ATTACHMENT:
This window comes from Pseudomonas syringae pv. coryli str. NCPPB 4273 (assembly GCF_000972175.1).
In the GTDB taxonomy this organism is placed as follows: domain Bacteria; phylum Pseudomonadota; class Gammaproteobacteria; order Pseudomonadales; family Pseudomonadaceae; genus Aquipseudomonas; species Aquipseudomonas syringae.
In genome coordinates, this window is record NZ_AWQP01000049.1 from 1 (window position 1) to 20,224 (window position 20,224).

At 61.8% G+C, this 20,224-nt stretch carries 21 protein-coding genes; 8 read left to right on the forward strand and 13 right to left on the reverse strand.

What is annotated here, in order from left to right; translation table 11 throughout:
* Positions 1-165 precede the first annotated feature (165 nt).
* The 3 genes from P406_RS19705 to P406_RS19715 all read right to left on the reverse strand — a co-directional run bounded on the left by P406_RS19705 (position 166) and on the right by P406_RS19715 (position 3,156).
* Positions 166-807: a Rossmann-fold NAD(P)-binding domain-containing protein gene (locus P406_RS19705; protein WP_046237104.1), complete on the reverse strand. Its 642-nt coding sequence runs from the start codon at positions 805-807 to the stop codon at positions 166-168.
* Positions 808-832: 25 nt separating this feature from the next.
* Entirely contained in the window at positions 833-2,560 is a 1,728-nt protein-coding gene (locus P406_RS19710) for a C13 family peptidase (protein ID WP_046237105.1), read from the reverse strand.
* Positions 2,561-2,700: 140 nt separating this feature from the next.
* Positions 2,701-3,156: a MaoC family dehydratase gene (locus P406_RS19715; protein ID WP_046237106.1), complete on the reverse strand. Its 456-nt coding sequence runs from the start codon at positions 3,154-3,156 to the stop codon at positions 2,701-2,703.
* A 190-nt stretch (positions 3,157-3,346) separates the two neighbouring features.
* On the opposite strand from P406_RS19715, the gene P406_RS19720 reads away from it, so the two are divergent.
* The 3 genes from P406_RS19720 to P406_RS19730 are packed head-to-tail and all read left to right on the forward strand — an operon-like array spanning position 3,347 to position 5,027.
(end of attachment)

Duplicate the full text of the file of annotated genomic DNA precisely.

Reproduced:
This window comes from Pseudomonas syringae pv. coryli str. NCPPB 4273 (assembly GCF_000972175.1).
In the GTDB taxonomy this organism is placed as follows: domain Bacteria; phylum Pseudomonadota; class Gammaproteobacteria; order Pseudomonadales; family Pseudomonadaceae; genus Aquipseudomonas; species Aquipseudomonas syringae.
In genome coordinates, this window is record NZ_AWQP01000049.1 from 1 (window position 1) to 20,224 (window position 20,224).

At 61.8% G+C, this 20,224-nt stretch carries 21 protein-coding genes; 8 read left to right on the forward strand and 13 right to left on the reverse strand.

What is annotated here, in order from left to right; translation table 11 throughout:
* Positions 1-165 precede the first annotated feature (165 nt).
* The 3 genes from P406_RS19705 to P406_RS19715 all read right to left on the reverse strand — a co-directional run bounded on the left by P406_RS19705 (position 166) and on the right by P406_RS19715 (position 3,156).
* Positions 166-807: a Rossmann-fold NAD(P)-binding domain-containing protein gene (locus P406_RS19705; protein WP_046237104.1), complete on the reverse strand. Its 642-nt coding sequence runs from the start codon at positions 805-807 to the stop codon at positions 166-168.
* Positions 808-832: 25 nt separating this feature from the next.
* Entirely contained in the window at positions 833-2,560 is a 1,728-nt protein-coding gene (locus P406_RS19710) for a C13 family peptidase (protein ID WP_046237105.1), read from the reverse strand.
* Positions 2,561-2,700: 140 nt separating this feature from the next.
* Positions 2,701-3,156: a MaoC family dehydratase gene (locus P406_RS19715; protein ID WP_046237106.1), complete on the reverse strand. Its 456-nt coding sequence runs from the start codon at positions 3,154-3,156 to the stop codon at positions 2,701-2,703.
* A 190-nt stretch (positions 3,157-3,346) separates the two neighbouring features.
* On the opposite strand from P406_RS19715, the gene P406_RS19720 reads away from it, so the two are divergent.
* The 3 genes from P406_RS19720 to P406_RS19730 are packed head-to-tail and all read left to right on the forward strand — an operon-like array spanning position 3,347 to position 5,027.